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News

Lean thinking blueprint is ready to meet 18 Weeks challenges

Virtual College (Lean Healthcare Academy) : 10 October, 2007  (New Product)
The Lean Healthcare Academy, based in Ilkley, West Yorkshire is preparing to roll out its 18 Weeks blueprint nationally to other NHS Trusts and healthcare sector providers across the UK.
The Lean Healthcare Academy believes that the adoption of ‘Lean’ working practices is helping NHS Trusts meet key objectives as they strive towards delivery of the 18 Week patient pathway for the NHS.

Tackling hospital waiting times within the NHS is a crucial issue and the Government has decreed that by the end of 2008 no one must wait more than 18 weeks from GP referral to receiving hospital treatment.

Sarah Ellis, manager of the Lean Healthcare Academy, based in Ilkley, West Yorkshire, which works extensively in the healthcare sector training and supporting staff to streamline processes to improve patient care, said: 'Achieving an 18 Week pathway for all by December, 2008, is extremely ambitious and requires a contribution from everyone working in the NHS.

'It remains a massive task, but the academy is well equipped to provide the tools and the knowledge required to achieve and sustain 18 Weeks and we are already working successfully with our member NHS Trusts across West, North and South Yorkshire to help them achieve their goals.'

Julie Butler, 18 Weeks project manager with Doncaster Primary Care Trust, said: 'Facilitators from The Lean Healthcare Academy looked carefully at how we can identify and eliminate any unnecessary steps within the patient pathway to help us achieve 18 Weeks.

'They have already assisted us in identifying problem areas in the acute orthodontics pathway project at Doncaster and Bassetlaw Hospitals NHS Foundation Trust, which will allow us to work together in implementing a plan to reduce the backlog of patient waiting times.

'Following the success of this initiative, we are about to start a second project looking at working practices in the Trust's ophthalmology department and confidently expect to achieve similar constructive results.

'We have also organized Lean training sessions for other members of staff across the local health community so we can share the learning principles involved. The adoption of Lean thinking and practices is proving extremely beneficial in helping us work towards 18 Weeks.'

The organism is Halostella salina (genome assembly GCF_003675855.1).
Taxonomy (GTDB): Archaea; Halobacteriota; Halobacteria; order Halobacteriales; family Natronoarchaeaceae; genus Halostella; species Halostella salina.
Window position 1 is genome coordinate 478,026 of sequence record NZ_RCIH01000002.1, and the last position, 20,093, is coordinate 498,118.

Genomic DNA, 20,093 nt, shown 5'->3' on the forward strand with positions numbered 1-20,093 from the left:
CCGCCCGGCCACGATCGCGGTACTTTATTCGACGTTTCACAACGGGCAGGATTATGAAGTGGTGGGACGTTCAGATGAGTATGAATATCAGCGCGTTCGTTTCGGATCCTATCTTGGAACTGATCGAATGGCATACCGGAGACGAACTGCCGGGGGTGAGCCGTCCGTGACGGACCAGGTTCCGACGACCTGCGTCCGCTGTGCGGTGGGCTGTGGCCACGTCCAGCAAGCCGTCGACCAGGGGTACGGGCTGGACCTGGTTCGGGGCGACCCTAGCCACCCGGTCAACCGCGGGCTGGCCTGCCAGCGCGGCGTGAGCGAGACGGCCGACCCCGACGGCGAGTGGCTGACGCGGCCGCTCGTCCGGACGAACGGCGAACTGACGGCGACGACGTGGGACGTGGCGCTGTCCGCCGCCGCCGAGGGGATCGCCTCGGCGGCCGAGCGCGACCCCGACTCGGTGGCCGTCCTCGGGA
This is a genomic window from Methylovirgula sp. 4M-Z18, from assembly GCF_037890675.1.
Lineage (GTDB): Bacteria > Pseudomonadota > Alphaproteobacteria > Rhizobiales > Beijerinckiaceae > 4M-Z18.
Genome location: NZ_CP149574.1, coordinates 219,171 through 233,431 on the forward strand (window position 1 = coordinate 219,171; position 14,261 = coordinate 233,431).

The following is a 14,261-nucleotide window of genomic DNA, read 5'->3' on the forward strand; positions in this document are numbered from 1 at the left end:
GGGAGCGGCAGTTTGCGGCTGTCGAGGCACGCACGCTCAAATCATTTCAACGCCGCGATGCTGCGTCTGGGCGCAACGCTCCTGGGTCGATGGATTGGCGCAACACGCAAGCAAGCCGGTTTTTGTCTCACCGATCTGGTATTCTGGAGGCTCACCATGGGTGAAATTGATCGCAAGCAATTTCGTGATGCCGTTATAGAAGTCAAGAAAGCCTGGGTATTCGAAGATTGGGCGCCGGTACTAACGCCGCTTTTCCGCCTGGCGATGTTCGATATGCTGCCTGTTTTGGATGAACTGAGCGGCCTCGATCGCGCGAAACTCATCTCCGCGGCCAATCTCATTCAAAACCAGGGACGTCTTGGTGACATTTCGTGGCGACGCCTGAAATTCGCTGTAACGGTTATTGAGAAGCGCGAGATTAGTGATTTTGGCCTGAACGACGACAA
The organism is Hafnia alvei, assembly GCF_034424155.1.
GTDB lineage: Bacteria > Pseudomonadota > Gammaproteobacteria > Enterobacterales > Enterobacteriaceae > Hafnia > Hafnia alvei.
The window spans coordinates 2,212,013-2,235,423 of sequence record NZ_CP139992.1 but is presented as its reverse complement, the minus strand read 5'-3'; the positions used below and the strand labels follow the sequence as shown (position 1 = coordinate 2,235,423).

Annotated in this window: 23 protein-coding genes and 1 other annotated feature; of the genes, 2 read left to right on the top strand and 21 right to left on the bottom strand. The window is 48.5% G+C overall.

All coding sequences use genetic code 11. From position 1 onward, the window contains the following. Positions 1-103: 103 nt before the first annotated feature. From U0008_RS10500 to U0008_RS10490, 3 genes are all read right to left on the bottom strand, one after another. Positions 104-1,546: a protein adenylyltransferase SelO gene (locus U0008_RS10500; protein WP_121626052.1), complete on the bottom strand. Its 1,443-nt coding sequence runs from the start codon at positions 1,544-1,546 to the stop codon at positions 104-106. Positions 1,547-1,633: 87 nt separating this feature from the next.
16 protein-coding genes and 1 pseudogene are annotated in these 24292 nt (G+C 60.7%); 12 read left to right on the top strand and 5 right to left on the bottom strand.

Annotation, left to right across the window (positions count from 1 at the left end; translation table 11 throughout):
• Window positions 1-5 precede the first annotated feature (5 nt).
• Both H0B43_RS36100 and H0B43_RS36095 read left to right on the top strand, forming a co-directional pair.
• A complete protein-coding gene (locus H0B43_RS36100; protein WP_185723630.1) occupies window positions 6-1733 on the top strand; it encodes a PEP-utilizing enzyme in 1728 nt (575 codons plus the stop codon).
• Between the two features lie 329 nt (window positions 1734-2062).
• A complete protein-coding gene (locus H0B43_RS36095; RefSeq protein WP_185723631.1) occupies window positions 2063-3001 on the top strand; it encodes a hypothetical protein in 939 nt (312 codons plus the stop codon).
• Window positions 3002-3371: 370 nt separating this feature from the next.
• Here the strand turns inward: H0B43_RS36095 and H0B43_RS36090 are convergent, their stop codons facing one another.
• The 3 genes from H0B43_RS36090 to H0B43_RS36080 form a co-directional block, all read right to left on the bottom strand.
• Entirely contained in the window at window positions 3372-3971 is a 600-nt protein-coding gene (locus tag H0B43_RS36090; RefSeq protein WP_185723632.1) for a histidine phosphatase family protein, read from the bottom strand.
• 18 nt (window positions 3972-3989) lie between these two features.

Joanne Davy, service and business improvement manager with Airedale NHS Trust and managerial lead on the18 Weeks orthopaedics project at Airedale General Hospital, Steeton, said: 'Lean working practices have successfully been in force at the hospital for some time and have already dramatically cut patient waiting times in a number of operational areas.

'We have now further adopted Lean as part of our orthopaedics project, purposely chosen because it is the toughest pathway challenge and has the longest waiting lists. We have already diagnosed which areas cause the biggest backlogs and are now moving ahead to tackle these problem areas and make the pathway much more efficient.

'The initiative has also helped increase the knowledge and awareness of staff on what can and needs to be done and, in consultation and co-operation with our partners across the region, we will be looking to roll out any improvements identified to other areas. We are confident Lean will enhance our capabilities as we strive towards our 18 Weeks targets.”

Erika Caruana, business support manager with Bradford Teaching Hospitals NHS Foundation Trust, explained: 'Lean was recommended to us by Maria Neary, general manager for education and cancer services at Bradford Royal Infirmary, and we have taken it on board as part of our patient administration review, with particular reference to our ENT/EYE pathway project.

'We have successfully completed the process mapping stage and have now started to look at what needs to be done by identifying where the main pitfalls lie - then plugging any obvious gaps and shortfalls. We are well on the way and very motivated to get things done in order to improve the process for the overall benefit of our patients.'

The Lean Healthcare Academy has been working with its founding partner Airedale NHS Trust to introduce ‘Lean’ working practices which has helped reduce waiting times in two important areas.

Referral-to-diagnosis waiting times for patients with suspected bowel cancer have been halved, while waiting times for scans for undersized babies have plummeted from up to six weeks to just 24 hours.

Ellis added: 'The Lean Healthcare Academy's 18 Weeks blueprint is firmly in place and we are now in a position to roll it out nationally to other NHS Trusts and healthcare sector providers.'
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